QF 127/58 SBT X1 GREEN MACE gallery

Before developing the Green Mace gun, the British worked on two projects called “Longhand” and “Ratefixer“. These were 94mm anti-aircraft guns designs in which it was intended to increase the rate of fire and the caliber to meet the threat of modern aircrafts. Although the missiles were beginning to appear it was necessary to cover the gap until future arrival of such weapons.
The QF 127/58 SBT X1 Green Mace gun was an impressive weapon, with 8 meters in length and 28 tons of weight. The gun was mounted on a towable 3-axle chassis, that did not offer good off-road performance. That is why the use of this gun should have been limited to protection of high-value targets as command centers and HQs. However, despite its huge size, the gun was fired by a single person who sat in a similar glass cabin to those installed in mobile cranes.
The gun achieved a firing rate of 96 shells per minute, which is quite an achievement for a weapon of this caliber. The problem was that the two ammunition drums, (on the image), only contained 14 shells each, so at maximum rate of fire, could only fire for 18 seconds. Reloading this gun was a very cumbersome process that took between 10 and 15 minutes. This slowness was counterproductive and greatly limited the effectiveness of Green Mace.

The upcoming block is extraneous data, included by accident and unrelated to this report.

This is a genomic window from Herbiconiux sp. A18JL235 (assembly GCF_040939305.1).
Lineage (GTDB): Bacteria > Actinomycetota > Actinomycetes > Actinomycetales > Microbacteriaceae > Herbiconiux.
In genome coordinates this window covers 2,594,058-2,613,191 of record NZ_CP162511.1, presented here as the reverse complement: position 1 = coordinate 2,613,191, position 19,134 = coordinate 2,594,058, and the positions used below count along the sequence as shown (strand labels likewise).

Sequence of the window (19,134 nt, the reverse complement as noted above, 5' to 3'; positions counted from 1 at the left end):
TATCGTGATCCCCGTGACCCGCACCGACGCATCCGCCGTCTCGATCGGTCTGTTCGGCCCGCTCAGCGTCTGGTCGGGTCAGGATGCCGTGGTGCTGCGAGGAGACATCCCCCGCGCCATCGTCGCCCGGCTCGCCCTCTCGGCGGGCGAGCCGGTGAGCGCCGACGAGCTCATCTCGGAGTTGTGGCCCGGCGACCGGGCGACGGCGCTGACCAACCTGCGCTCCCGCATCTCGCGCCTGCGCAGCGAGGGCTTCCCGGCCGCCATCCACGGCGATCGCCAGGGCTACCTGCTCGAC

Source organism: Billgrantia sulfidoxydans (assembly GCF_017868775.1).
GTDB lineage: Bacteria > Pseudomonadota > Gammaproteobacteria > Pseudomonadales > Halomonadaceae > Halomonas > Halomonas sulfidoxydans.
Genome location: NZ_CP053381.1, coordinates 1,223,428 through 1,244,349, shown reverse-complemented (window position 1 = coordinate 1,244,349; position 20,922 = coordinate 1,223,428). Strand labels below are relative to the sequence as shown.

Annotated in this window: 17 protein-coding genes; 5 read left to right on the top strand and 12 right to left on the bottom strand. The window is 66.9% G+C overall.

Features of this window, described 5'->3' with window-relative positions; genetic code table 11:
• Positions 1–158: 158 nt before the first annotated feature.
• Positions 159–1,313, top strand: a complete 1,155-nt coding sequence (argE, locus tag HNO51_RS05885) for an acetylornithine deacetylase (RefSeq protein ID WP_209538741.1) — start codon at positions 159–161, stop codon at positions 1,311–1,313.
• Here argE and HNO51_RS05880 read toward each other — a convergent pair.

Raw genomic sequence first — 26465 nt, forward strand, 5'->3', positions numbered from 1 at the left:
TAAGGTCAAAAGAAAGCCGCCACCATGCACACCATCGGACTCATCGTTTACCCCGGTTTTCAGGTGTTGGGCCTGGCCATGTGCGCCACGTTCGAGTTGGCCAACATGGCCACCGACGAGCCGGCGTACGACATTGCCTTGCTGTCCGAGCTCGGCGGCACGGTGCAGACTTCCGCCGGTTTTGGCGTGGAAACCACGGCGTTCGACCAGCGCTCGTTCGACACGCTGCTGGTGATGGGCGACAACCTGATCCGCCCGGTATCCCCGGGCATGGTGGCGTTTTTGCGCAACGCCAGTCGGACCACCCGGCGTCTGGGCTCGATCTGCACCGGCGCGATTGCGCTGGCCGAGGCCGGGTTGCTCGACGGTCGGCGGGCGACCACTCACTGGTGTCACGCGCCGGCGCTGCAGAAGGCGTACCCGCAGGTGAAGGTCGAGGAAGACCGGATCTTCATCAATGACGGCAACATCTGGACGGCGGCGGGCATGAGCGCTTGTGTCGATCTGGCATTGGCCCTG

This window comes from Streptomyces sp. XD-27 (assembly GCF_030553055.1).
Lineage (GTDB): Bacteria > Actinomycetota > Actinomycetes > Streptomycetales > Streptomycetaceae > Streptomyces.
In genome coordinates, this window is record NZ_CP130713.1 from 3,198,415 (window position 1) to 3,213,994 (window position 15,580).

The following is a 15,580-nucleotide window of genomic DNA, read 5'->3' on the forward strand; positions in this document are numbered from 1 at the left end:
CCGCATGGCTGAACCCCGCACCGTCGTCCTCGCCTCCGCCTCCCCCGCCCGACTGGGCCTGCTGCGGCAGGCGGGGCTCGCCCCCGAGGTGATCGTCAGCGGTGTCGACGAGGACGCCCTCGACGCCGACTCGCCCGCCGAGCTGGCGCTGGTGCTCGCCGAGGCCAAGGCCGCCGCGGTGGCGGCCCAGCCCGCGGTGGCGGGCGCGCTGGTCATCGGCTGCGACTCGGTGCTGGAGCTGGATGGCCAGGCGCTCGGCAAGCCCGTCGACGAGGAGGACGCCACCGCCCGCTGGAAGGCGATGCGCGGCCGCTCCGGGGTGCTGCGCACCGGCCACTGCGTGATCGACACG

Green Mace fired sub-calibrated projectiles of 4.8 kg at an effective distance of 7,600 meters. At more distance the effectiveness of the ammunition decreased considerably. The muzzle velocity was 1,200 m/s, really high for an anti-aircraft gun and its rate of fire was exceptionally high when compared to the effective German anti-aircraft guns of the WWII.
It is unknown if Vickers company came to finish a prototype of the 127mm Green Mace.  Anyway, in 1957 the project was canceled due to the operational complexity of this large gun. In addition, the lack of effectiveness of the 102mm barrel did not help either. The amount of vehicles needed for each battery it would have been a huge investment. For this very reason, it would have been impossible to obtain a sufficient number of batteries to have an effective defense. Furthermore, missiles were already beginning to demonstrate their enormous anti-aircraft capabilities.

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